A faster transition from coal poses a significant risk to fossil fuel electricity generators, given most of Australia’s electricity is from coal. By contrast, a quicker transition means greater investment in renewable capacity, which directly benefits renewable electricity generators, such as hydro, solar and wind. This outcome is good news for wind farm construction and solar panel installation. Heavy construction is also likely to be in demand, as more electricity capacity will need to be supported by strong investment in large-scale transmission and distribution infrastructure.
The fast-tracked closure of large coal-fired stations is projected to drive significant volatility in wholesale electricity prices. A sharp reduction in capacity could create a spike in prices. However, ensuring enough renewable and gas investment is in place would offset some of the lost capacity. Wholesale prices represent approximately one-third of residential retail costs. This strategy would place downward pressure on retail prices over the long term, while effectively cutting Australia’s emissions. Nonetheless, increased investment in transmission and distribution assets, which contribute relatively more to residential retail costs, are likely to limit retail price declines in the short term.
Energy supply and prices affect all businesses to some degree. However, energy-intensive industries are particularly reliant on stable electricity supply, and are therefore susceptible to price fluctuations. For example, aluminium smelters, which extract aluminium from alumina, use electricity extensively in their production processes. Cloud storage, internet hosting and data storage providers also incur substantial utilities expenses, requiring massive amounts of electricity to run large servers. As electricity represents a fundamental cost item for significant power users, potential price increases are expected to constrain these businesses’ profit margins. However, businesses that can more successfully pass on these cost increases will limit the damage to their bottom line.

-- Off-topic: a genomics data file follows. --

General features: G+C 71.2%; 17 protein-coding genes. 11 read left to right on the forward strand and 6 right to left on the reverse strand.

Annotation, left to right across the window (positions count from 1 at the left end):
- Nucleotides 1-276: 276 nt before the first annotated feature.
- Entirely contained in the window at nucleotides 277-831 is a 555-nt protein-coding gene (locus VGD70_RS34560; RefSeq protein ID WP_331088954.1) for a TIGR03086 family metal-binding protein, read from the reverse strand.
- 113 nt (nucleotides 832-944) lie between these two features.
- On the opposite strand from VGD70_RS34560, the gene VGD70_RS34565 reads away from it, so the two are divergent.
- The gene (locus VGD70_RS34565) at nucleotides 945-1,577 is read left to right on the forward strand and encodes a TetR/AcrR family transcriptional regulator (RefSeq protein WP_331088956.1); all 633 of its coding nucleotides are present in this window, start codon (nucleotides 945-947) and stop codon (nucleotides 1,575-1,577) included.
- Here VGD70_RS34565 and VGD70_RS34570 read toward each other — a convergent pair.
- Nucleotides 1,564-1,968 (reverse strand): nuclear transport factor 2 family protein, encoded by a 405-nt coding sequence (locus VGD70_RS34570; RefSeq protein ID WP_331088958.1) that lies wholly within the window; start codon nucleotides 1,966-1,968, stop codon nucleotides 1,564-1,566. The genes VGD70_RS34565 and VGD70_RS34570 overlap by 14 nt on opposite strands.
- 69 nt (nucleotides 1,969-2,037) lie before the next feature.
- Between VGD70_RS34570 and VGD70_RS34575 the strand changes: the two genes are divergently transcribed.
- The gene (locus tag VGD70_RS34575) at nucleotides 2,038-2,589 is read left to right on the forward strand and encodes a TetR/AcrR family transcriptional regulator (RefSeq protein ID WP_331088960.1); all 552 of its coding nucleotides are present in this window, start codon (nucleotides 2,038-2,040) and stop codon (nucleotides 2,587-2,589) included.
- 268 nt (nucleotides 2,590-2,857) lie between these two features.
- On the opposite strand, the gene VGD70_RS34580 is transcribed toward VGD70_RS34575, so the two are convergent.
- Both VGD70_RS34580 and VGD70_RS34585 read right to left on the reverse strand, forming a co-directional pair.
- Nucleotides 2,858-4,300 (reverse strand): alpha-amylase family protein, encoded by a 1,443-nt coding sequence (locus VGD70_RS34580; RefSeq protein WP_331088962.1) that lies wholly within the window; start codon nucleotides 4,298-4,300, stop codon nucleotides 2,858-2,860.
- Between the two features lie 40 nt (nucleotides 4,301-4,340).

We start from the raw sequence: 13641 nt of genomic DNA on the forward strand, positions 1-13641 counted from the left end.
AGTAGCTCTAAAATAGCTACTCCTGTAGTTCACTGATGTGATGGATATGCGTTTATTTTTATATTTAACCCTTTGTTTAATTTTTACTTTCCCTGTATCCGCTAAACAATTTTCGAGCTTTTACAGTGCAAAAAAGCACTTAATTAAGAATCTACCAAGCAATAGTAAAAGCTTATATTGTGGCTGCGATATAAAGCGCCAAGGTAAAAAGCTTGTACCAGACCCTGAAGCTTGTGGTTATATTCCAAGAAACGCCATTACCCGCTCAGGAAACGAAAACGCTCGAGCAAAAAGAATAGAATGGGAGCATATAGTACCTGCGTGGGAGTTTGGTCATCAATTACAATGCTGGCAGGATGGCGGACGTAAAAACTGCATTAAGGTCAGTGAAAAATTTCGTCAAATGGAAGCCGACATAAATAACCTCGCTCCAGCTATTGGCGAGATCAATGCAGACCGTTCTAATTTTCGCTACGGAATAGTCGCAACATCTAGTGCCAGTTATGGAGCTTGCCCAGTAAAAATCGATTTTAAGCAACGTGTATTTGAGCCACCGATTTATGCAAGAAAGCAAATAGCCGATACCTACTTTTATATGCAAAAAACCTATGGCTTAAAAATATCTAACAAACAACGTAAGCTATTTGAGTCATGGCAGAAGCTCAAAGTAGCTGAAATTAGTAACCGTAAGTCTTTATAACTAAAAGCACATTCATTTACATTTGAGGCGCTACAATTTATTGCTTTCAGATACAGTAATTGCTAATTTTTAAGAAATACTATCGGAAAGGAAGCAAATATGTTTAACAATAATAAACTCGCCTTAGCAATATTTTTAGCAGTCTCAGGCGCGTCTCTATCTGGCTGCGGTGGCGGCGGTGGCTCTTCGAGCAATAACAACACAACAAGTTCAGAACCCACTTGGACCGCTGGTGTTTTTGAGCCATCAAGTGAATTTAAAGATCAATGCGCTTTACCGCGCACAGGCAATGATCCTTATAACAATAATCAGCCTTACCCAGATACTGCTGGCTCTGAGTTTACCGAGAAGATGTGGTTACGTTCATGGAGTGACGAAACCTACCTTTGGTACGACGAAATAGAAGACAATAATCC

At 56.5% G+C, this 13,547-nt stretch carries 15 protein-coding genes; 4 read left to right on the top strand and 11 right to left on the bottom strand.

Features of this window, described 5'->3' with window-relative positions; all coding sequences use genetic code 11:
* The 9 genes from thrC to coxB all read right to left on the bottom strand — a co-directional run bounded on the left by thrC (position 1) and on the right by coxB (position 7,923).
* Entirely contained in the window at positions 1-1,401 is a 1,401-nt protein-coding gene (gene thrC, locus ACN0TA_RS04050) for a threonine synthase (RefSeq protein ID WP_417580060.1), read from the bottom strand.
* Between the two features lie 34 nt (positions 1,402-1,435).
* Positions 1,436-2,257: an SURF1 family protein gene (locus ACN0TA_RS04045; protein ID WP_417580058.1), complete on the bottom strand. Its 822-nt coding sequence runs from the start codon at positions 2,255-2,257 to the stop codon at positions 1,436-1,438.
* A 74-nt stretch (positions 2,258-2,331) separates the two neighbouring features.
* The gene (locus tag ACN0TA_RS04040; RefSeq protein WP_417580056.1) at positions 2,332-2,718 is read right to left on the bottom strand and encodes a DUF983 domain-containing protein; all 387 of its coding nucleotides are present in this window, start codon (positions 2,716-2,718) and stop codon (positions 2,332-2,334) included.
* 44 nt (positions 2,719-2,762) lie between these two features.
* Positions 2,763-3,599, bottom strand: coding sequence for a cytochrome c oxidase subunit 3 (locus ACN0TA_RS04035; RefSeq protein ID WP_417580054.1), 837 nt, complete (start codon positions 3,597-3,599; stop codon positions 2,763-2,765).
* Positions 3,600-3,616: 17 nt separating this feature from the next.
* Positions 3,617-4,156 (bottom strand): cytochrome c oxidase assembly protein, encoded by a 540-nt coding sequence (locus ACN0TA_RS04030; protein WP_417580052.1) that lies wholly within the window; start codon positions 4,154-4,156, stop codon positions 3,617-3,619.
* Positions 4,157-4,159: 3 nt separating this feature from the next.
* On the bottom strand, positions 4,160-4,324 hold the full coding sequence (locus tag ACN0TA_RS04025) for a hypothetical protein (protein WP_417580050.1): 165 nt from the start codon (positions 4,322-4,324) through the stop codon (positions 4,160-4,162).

As the uncertainty of the last few years has shown, businesses need to be adaptable and prepare for all possible outcomes. For businesses in energy-intensive industries, this could mean establishing a plan to review their energy contracts prior to each planned power station closure. Contingency plans, such as back-up energy contracts, may be put in place in case closure timelines are shortened. These mitigation strategies ensure that industry volatility is at least anticipated, if not completely controlled, and that businesses have plans are in place to quickly respond.
Strong government action can provide a clear direction for firms as they navigate stormy waters
Energy-intensive industries, in concert with government, can take proactive steps to maintain consistent supply. For example, the Federal Government’s Australian Renewable Energy Agency (ARENA), which funds energy transition projects, recently approved a $1.5 million grant to get the ball rolling on a new offshore windfarm near Portland, Victoria. The project intends to supply Victoria’s largest electricity consumer, the Portland Aluminium Smelter, with 100% renewable electricity. Its estimated 2028 completion date aligns with EnergyAustralia’s closure of its Yallourn coal-fired power station.